Main arguments for and against the involvement of big businesses in fair trade
Fair trade has promoted goods production for the reason than, since its inception, various certified products have found their way to chains of big retail markets, thus global marketing and enhancement of online shopping that minimizes on involvement of intermediaries.
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Why are there lower tariffs on the supplies that do not need processing as opposed to processed products? Major brand like Nestle’ support fair trade through the ‘Partner Blends’, but fail to support producers by supporting tariffs that may encourage them to produce, process and export their labelled products.
They offer good tariffs for green coffee beans and higher tariffs for the roasted beans. The big business/retailers fail to encourage investing on processing facilities for producers, yet this is the only way that producers can enjoy better profits. Arguably, from this point of view, big retailers attempt to promote fair trade is just a cynical way of cashing in as opposed to an ethical commitment to promote or appreciate supplier’s efforts.
What would the purchase of fair-trade certified products and changing the label of the final product indicate? Fair trade is about protecting and promoting producers from possible supplier’s abuses. If major brands are allowed to boast their labels on these products, consumers are made to believe that these companies always promote fair trade.
To the producer, fair trade compromises the quality since the current standards fail to specify criteria to determine quality of products.
Critics over involvement of major brands in fair trade
Statistics indicate that although most fair trade good are in major brand’s or specialized stores and within mainstream distribution channels. The major retailers also offer online shopping for the certified brands thus promoting the products. However, the process lacks justification due to the pricing factor. Ethically the situation creates a huge imbalance between the producer and consumer.
Minimum pricing of fair trade goods means that if it were above normal equilibrium price, then supply of the products would exceed demand, consequently majority of products would end up being sold through the free markets. This is a common scenario today and the producers would rather sell through free markets, other than lose while waiting for fair trade. It is not ethical to have a policy meant to promote production that end promoting free trade.
Major brand groups are using the fair trade in their advertisements to achieve significantly. They draw out ethical conscience of consumers in developed countries by indicating that fair part of the price goes back to promote the producer’s standard of living. Is it unethical for consumers to buy free-trade goods and donate some equivalence to charity?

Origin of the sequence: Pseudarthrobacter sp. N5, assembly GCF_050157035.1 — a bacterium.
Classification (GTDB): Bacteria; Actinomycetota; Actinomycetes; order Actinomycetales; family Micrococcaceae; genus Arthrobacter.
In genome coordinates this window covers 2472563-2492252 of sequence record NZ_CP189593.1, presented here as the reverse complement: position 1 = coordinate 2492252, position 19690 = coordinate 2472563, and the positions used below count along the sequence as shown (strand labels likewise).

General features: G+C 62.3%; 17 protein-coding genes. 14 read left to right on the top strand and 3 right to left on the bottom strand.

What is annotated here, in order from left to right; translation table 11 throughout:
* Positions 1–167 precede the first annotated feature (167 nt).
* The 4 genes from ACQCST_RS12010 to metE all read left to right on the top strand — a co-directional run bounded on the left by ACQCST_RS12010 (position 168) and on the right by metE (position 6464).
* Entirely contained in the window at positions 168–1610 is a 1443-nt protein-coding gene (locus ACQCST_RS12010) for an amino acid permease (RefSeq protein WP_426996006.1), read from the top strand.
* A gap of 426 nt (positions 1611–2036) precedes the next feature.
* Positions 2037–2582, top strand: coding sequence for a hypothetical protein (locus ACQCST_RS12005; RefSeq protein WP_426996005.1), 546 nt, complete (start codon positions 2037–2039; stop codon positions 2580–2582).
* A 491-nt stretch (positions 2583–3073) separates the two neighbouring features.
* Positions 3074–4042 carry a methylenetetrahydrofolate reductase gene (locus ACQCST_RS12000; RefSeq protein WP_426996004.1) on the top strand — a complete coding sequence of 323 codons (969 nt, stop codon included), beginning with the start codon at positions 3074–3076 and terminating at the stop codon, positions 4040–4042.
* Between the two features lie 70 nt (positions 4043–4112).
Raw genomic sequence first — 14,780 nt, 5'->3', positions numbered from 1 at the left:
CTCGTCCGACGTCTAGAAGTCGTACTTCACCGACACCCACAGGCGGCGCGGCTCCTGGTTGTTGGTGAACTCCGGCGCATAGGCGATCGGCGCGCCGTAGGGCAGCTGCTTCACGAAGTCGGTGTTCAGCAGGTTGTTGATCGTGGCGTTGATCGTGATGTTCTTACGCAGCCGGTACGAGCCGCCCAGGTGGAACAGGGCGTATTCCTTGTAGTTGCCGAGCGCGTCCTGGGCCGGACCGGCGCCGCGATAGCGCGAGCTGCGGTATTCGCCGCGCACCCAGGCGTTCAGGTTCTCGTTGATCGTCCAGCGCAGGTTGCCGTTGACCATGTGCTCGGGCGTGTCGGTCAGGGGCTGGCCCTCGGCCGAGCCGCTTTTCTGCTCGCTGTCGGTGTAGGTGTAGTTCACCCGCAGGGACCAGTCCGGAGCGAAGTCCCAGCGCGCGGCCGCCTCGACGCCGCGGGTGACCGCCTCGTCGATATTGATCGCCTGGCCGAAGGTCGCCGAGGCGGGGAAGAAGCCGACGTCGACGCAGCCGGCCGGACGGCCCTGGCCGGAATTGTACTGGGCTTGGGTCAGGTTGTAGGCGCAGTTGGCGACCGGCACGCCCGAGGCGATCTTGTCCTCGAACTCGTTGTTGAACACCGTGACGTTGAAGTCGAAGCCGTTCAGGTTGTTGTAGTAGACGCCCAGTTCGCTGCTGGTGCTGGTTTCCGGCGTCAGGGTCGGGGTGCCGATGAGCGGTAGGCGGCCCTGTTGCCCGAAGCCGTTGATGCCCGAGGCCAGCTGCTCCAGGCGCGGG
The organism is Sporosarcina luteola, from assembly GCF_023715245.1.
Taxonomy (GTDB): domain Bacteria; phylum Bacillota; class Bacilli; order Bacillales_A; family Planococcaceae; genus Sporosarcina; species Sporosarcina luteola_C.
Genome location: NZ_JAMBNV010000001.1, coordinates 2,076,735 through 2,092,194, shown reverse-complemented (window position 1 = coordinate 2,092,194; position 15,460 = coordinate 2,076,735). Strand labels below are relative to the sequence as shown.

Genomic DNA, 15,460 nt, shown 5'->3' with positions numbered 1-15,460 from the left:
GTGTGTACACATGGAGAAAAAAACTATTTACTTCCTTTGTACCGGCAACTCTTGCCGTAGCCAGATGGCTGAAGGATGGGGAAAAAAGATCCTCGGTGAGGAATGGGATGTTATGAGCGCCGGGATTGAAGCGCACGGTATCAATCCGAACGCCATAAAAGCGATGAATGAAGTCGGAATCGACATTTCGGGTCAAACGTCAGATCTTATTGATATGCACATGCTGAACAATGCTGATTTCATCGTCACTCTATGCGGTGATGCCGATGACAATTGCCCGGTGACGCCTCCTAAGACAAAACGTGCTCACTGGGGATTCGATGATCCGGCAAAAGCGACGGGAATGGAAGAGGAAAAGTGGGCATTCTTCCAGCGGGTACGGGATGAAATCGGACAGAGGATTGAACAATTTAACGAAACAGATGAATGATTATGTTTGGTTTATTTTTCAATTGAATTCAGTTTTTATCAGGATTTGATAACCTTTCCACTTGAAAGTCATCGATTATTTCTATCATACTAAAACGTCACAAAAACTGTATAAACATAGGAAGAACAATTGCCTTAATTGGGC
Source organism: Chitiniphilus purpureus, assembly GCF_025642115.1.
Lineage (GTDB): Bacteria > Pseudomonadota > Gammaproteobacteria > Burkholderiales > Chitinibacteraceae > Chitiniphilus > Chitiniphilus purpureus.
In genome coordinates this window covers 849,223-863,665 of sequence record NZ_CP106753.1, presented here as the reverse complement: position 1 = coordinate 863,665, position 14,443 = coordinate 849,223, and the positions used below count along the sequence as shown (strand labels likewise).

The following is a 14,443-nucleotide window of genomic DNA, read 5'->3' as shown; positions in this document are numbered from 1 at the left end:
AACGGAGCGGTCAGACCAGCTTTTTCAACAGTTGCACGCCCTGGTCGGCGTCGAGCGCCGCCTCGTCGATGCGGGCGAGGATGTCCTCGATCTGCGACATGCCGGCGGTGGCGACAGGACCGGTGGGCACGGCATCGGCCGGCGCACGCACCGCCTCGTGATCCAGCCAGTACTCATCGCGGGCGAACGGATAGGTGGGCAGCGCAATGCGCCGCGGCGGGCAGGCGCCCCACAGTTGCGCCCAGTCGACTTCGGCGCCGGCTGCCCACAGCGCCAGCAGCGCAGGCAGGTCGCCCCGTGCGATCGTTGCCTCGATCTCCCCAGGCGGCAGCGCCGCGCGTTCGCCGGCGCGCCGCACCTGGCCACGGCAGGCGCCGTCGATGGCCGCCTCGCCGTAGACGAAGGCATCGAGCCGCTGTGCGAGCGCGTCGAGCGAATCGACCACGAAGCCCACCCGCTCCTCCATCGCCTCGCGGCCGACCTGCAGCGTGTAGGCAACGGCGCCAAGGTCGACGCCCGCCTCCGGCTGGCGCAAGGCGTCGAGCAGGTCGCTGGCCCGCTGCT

Relevance of consumer prices on fair treatment of producers
Although Fair Trade is enabling customers to understand and appreciate both the organic and fair-trade label of products, consumers are made to believe that the high prices they pay go to the good will producers especially in developing countries. Fair trade is currently based on dialogue, respect for produces and transparency, therefore high pricing does not necessary translate to better global equity, fair treatment or better compensation of producers.
Only a small percentage of the prices directly reach to the producer. Majority is supposed to benefit the community through promotion of development projects through cooperatives. However, the cooperatives pay high annual registration or certification fees to the fair trade labelling organizations. The situation is not fair enough since the additional costs leave the farmer with very little profit gains. Furthermore, in fair trade, guaranteed prices do not mean support for a certain quantity of produce.
Responsibility of ensuring producer’s protection
Although free markets are promoting ways of reducing exploitation by the intermediaries, protection of grower’s interests mainly depends on the producers. A well-established free trade that lacks infringing barriers of trade for instance the harsh import fees or tariffs would certainly improve the product prices.
The challenge of managing exploitation can be catered for through entrenched producer’s cooperatives. They would also be in a position to manage fluctuation of prices at the international commodity markets. The situation would lead to a balance between supply and demand.